Is Africa's Economy Slowing?
Recent IFPRI research has found that the global economic slowdown will be most felt in the world’s poorest countries, with an additional 38 million people potentially falling into poverty by 2030. According to the latest Africa’s Pulse report from the World Bank, this global slowdown has already had impacts in the region – economic growth in Africa south of the Sahara fell from 4.5 percent in 2014 to 3 percent in 2015 and is expected to fall even further to 1.6 percent in 2016. This would represent the lowest level of growth in over two decades.
What is driving this drastic turnaround? Falling international commodity prices and tighter overall financial conditions around the world have been exacerbated by domestic political uncertainties and negative weather events like widespread drought and flooding. Together, these conditions have resulted in overall weak regional economic performance.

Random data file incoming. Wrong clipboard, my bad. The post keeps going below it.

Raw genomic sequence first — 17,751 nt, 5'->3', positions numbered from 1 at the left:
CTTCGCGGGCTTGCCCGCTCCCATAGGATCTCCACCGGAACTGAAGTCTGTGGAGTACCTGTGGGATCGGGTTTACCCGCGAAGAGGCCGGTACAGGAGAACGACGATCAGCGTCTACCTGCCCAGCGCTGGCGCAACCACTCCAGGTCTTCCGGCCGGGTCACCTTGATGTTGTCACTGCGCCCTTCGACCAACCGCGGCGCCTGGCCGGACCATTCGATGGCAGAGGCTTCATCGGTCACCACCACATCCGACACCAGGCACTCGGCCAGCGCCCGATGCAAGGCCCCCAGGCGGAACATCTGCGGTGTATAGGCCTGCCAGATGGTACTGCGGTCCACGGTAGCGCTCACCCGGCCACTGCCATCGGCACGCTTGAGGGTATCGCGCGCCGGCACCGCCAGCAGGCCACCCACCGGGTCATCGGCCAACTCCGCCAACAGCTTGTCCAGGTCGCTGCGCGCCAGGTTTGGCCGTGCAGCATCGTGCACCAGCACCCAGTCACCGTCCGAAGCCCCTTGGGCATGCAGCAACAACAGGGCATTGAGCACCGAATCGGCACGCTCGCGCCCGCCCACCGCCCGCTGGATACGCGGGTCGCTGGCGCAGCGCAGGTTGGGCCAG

The two largest economies in Africa south of the Sahara, Nigeria and South Africa, account for over half of the region’s output, and both have faced significant macroeconomic challenges since the beginning of 2016, according to the report. In Nigeria, falling oil exports and subsequent low oil revenues and a fall in manufacturing have pushed the country into a recession: in the second quarter of 2016, Nigeria’s GDP contracted by 2.1 percent. Similarly, in South Africa, drought and a decline in the mining sector led to a contraction of GDP in the first quarter of 2016; while GDP rebounded slightly in the second quarter, the recovery was weak by historical standards, the report cites.